Good morning, Autopians! Today we’re throwing the rulebook and our normal price range right out the window, along with a good chunk of common sense, and looking at two expensive and bizarre vehicles posted to our Discord server. But first, speaking of no common sense, let’s see whether you liked the cheap Brit or the cheap German better:
The size-XL Jag takes a comfortable win. I’m not surprised. That’s my favorite of the two as well. Though if I wanted to adopt a broken British cat, it would more likely be a Series III or older XJ6, just to get the full experience.
I was going to save today’s cars for tomorrow, but I had another idea for something special, so we’re going to look at these two today instead. Lengthening or shortening a car’s wheelbase can yield all sorts of weird results, from those truncated Corvairs where the back seat becomes the front seat to the utter ridiculousness of a Hummer stretch limo. Both of today’s cars have had their wheelbases altered, in opposite directions, and one of them has had damn near everything else altered as well. Which direction will you want to go? Let’s take a look and find out.
Engine/drivetrain: 400 cubic inch overhead valve V8, three-speed automatic, RWD
Location: Middlefield, OH
Odometer reading: 197,000 miles
There are longroofs, and then there are longroofs. This eight-door, fifteen-passenger stretched Pontiac Catalina wagon, built by Armbruster-Stageway of Fort Smith, Arkansas, has one of the longest roofs you’re likely to see on a passenger vehicle that doesn’t have a stylized dog on the side of it. It’s an airport limo, the precursor to today’s Ford Econoline-based shuttle vans. Obviously it’s nowhere near as practical as the modern vans, because most of the luggage goes up top on that rack. I guess you’re fine if you’re traveling somewhere the weather is always nice. Where is this thing again? Ohio. Crap. Well, so much for that.
But it does have something the Econolines lack: presence. A ’68 Pontiac Catalina is a big car anyway; add a couple extra doors per side and the point of that split grille starts to look like the prow of a yacht. In its day, I suppose it would have blended into the scenery as much as the vans do today, but now, fifty-five years later, this thing makes a statement. And forget that clattery drone of a Power-Stroke diesel; this baby is propelled by a 400 cubic inch Pontiac V8, which I’m sure makes an intoxicating big-block throb as you float along from your Pan-Am flight to the front desk of the Howard Johnson’s.
The seller says this car runs and drives fine, but has an exhaust leak up front that needs tending to, and has inoperative air conditioning. I’m sure the way to fix that would be to yank out all the old hardware and install a new modern system. It would cost you, but it would be the icing on this very big cake. The radio is also missing, but a modern sound system is almost a requirement in something like this anyway.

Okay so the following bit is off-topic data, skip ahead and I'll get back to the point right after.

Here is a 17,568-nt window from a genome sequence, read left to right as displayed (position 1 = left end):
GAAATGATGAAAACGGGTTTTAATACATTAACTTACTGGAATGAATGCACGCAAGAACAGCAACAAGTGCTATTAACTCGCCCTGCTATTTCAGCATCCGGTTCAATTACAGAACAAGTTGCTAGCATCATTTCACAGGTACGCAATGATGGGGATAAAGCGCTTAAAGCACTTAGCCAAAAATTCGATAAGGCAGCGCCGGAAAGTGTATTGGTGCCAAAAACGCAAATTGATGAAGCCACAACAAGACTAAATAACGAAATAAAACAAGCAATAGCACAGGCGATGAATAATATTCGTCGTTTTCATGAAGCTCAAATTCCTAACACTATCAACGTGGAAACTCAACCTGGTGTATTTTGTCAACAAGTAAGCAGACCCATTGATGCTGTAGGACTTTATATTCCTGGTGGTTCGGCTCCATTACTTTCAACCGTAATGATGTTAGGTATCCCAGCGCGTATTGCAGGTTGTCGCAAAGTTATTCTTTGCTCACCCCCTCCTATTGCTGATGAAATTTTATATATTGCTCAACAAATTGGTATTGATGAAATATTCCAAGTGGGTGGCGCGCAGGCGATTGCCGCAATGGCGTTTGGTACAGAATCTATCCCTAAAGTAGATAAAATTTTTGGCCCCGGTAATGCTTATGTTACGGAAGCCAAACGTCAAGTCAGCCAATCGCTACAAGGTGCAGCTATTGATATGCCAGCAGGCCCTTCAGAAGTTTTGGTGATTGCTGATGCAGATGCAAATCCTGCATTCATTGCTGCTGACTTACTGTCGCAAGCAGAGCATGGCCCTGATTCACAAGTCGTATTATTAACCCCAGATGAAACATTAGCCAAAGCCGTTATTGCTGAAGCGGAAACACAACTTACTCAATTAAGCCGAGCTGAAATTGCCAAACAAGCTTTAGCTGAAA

But once you fix all that stuff, what the hell do you do with it? I guess if you have a big enough family, this could be an epic road trip machine, as long as you’re willing to dock–I mean, park –it at every stop. Or, with the rearmost seat folded down, it looks like there’s room to sleep in it, so it could be made into an RV the likes of which KOA has never seen. But I think I know the perfect use for it: Band van. There’s more than enough room for a drum kit and a couple Marshall stacks in there.
Engine/drivetrain: 2.3 liter overhead valve flat 4, four-speed manual, RWD
Location: Ballston Spa, NY
Odometer reading: unknown, but doesn’t matter much
Runs/drives? Oh yeah.
When I first saw this listing, my first thought was “holy crap, that looks like something out of CARToons magazine.” Just in case you didn’t grow up as a car-crazy kid during the ’60s, ’70s, or ’80s, let me explain: CARToons was sort of like MAD Magazine for gearheads. It featured comic strips of crazy stylized hot rods, with massively oversized wheels and engines, performing impossible (and impossibly cool) feats of performance. Even better, the magazine often featured tutorials on how to draw your own vehicles in the same style. And apparently CARToons is back, although as of this writing, their website appears to be down.
So what are we looking at, apart from something Dave Deal could have drawn? Well, it’s a Volkswagen Beetle chassis, shortened 14 inches, with a one-piece fiberglass Camaro Z/28 body shell made to fit. I have no idea whether the body is a custom one-off creation, or a kit that was once available for purchase. Neither would surprise me. The body has no doors, and no roof, meaning that entry and exit is strictly a Dukes of Hazzard affair.
Powering this ridiculous contraption is a 2,332 cc VW flat-four making way too much power for it. Air-cooled Volkswagen engines are a bit like Lego sets; the modular design makes it easy to simply bolt-on bigger cylinders for more displacement, and therefore more power. The builder of this engine has gone a bit overboard, and nearly doubled the size of a typical stock Beetle engine. All that power is funneled through a beefed-up four-speed VW transaxle.
The entire concept of this thing is utterly foolish, and I love it. I don’t want it, but I very much want to build a model kit of it. I mean, doesn’t this car look like it belongs on a cardboard box with an MPC logo in the corner?
Obviously, neither one of these is something any of us are likely to drop twenty grand on. But let’s just pretend that you’re outside a diner, ready to ride off into the sunset with a pretty shopgirl who was plain and nerdy a few minutes before, and the ghost of Dusty Hill is holding out two sets of keys. (I’d better explain this reference for David’s sake.) Which keys are you grabbing?
(Image credits: Facebook Marketplace sellers)